Platinum rallies to four-month high
Johannesburg - Platinum rallied to the highest price in almost four months on concern output in South Africa continues to struggle amid rising demand. Gold fell as the US dollar strengthened.
Anglo American Platinum, the world’s biggest producer, today reported a loss for 2012 as output of refined metal dropped 8.8 percent while costs surged and warned “supply challenges” will continue this year.
Global platinum supply fell 10 percent last year because of strikes, stoppages and shaft closings in South Africa, which accounts for 72 percent of global output, Johnson Matthey Plc estimates.
“The South African supply pipeline will remain rather unreliable over the course of the year,” Edward Meir, an analyst at INTL FCStone Inc. in New York, wrote in a report e- mailed today. “More importantly, platinum is expected to be in deficit this year, with demand expected to remain strong on account of strong car sales we are seeing in a number of markets.”
Platinum futures for April delivery rose 0.6 percent to $1,698.40 an ounce by 7:44 a.m. on the New York Mercantile Exchange. They jumped as much as 1.3 percent to $1,709 an ounce, the highest since October 9.
Gold for April delivery slipped 0.3 percent to $1,664.90 an ounce on the Comex.
Platinum and related metals may have so-called price spikes this year and next on growing demand and a lack of investment in mines, JPMorgan Chase & Co. said on January 31. Autocatalysts account for 33 percent of global demand, while industrial applications make up 28 percent of usage, according to Johnson Matthey.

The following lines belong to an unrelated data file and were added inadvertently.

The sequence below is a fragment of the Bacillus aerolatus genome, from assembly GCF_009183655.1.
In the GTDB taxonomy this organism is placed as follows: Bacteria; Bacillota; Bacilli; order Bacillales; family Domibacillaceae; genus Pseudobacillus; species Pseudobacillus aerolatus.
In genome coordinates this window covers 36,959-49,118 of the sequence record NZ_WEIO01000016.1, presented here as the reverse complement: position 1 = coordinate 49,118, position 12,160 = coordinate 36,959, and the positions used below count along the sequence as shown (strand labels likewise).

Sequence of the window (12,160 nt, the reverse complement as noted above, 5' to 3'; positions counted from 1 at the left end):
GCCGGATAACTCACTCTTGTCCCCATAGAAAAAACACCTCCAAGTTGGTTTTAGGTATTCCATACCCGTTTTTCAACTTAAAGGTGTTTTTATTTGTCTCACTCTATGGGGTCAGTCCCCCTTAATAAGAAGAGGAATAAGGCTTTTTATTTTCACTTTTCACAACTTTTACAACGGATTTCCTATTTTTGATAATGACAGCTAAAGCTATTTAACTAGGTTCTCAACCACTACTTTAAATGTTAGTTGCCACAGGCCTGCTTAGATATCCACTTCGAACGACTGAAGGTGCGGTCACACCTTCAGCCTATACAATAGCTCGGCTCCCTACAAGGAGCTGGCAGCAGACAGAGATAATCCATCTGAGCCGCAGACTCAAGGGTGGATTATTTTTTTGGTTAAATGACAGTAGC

US sales of cars and light trucks rose 14.3 percent to 1,039,926 in January from a year earlier, data from Ward’s Automotive Group showed Feb. 1, while deliveries from South Africa to Russia also grew. The US added 157,000 jobs in January and there were more hirings in the previous two months than reported earlier, data showed Feb. 1.
Anglo American, also known as Amplats, last month proposed to shut four mine shafts, cutting about 7 percent of global output. The mining company reduced its annual output target to 2.1 million to 2.3 million ounces from 2.6 million ounces and is in talks with the government and the unions on proposed closings.
Platinum has surged 10 percent this year as exchange-traded products backed by the metal climbed to a record last month, compared with gold’s 0.7 percent decline.
Gold for immediate delivery fell 0.2 percent to $1,663.94 an ounce. Gold at the morning “fixing,” used by some mining companies to sell output, slid to $1,664.25 an ounce in London from $1,669 at the Feb. 1 afternoon fixing. The US dollar strengthened as much as 0.5 percent against a six-currency basket.
Palladium for March delivery was 0.3 percent lower at $754.25 an ounce, and silver for March delivery slid 1.3 percent to $31.53 an ounce. - Bloomberg